IGCSE Coordinated Sciences: Thermal expansion of solids, liquids and gases Thermal expansion of solids, liquids and gases 1. Describe qualitatively the thermal expansion of solids, liquids and gases. Solids: A solid gains kinetic energy and starts to vibrate more vigorously when thermal or heat energy is applied to it. As a result, the solid expands slightly in all directions. Liquids: When a liquid is heated, the volume of the liquid increases as a result of the molecules having more kinetic energy. The liquid expands to take more of the volume of its container. Gas: Depending on the circumstance, understanding a gas's thermal expansion can be a little trickier: If the gas is kept in a container of a constant volume, like a canister, and is then heated up, the gas does not expand. This is because gases take up the entire volume of its container. Instead, the pressure inside the container increases since the molecules have more kinetic energy and therefore collide with the walls of the container more often. On the other hand, if the gas is kept at a constant pressure inside its container, as the gas expands when heat is applied, the volume of the container will increase proportionally to the change in temperature. 2. Explain in terms of motion and arrangement of molecules the relative order of magnitude of the expansion of solids, liquids and gases. Expansion of a substance: gas > liquid > solid When a fixed mass of a substance is heated up, it will expand the most as a gas followed by as aliquid and lastly as a solid. This is because the molecules in a gas have very weak intermolecular forces that keep them together as compared to the other two states of matter. If we look at a solid, the intermolecular forces that keep it together are much more stronger. The molecules in a solid are arranged in a organized manner. 3. Identify and explain some of the everyday applications and consequences of thermal expansion. Solids: ● Thermal expansion could be used to fit metal axles onto wheels. The metal axle is first cooled so that it contracts. It is then placed through the hole of wheel so that when it warms up and expands, it forms a tight grip on the wheel.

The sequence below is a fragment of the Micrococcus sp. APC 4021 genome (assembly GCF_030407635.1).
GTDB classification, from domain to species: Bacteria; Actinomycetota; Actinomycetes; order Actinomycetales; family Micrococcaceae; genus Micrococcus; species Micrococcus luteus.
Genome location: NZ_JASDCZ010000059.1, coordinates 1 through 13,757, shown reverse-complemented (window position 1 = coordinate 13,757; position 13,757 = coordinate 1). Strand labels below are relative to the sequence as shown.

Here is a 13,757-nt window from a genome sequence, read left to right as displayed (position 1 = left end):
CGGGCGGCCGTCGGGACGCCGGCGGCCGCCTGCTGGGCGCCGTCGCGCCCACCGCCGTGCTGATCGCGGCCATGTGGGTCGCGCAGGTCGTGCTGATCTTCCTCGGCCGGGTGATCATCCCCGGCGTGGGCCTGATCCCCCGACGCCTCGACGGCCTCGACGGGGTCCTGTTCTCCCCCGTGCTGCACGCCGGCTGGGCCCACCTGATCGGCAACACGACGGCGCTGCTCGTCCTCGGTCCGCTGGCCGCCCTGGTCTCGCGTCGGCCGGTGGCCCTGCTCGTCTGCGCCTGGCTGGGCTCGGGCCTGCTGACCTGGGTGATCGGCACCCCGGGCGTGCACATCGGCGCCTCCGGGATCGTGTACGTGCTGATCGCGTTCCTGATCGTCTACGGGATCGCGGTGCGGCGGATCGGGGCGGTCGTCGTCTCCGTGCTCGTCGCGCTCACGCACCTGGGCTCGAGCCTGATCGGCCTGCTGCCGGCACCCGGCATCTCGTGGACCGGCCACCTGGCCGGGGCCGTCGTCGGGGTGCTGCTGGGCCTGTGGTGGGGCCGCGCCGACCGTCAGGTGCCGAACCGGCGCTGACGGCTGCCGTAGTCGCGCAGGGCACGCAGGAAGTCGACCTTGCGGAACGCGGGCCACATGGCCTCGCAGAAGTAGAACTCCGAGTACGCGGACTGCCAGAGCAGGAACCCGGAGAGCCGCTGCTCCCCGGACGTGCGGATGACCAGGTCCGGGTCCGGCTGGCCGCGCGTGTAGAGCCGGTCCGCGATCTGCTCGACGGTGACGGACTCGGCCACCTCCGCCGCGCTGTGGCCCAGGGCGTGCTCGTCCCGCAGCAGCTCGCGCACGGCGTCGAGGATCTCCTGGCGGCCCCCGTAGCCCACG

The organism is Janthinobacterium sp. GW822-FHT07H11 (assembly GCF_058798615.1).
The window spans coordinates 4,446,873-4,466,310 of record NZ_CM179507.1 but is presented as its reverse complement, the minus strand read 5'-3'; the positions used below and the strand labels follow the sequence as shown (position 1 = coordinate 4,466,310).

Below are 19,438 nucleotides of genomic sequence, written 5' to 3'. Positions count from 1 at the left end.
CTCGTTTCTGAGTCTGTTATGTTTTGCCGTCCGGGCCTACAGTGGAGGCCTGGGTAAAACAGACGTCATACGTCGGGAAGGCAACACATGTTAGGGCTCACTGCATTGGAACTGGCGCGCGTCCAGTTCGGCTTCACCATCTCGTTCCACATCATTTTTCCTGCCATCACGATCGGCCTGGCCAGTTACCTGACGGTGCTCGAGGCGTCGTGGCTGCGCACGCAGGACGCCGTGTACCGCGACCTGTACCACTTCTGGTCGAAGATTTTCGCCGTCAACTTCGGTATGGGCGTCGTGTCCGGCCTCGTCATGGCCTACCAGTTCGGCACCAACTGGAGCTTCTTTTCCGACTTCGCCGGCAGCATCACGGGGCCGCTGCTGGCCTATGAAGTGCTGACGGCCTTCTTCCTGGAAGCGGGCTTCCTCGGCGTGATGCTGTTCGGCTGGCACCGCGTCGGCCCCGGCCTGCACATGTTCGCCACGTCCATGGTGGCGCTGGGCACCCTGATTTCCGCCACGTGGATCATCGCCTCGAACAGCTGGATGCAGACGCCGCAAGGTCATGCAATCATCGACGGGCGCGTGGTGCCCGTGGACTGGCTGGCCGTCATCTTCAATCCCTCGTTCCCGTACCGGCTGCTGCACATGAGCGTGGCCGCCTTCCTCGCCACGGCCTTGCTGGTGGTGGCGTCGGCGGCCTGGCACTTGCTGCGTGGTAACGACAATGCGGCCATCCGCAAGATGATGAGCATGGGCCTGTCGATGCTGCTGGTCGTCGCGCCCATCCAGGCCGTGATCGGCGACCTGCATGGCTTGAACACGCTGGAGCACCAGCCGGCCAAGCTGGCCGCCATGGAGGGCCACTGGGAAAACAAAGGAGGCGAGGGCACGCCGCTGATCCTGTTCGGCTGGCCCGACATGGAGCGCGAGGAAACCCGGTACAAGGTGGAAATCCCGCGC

● Train tracks are built with gaps between each section of the track so that when it expands under hot weather, the train tracks won’t warp as a result of the pressure of being squished together. 4. Describe qualitatively the effect of a change of temperature on the volume of a gas at constant pressure. Equation that links pressure, volume and temperature for a fixed mass of gas: (P1*V1) / T1 = (P2*V2) / T2 In essence, the pressure and volume of a fixed mass of gas is proportional to its temperature in Kelvin However, if P is kept constant , then our equation becomes: V1 / T1 = V2 / T2 Where the volume of the gas is directly proportional to its temperature in Kelvin. This is known as Charles’ Law.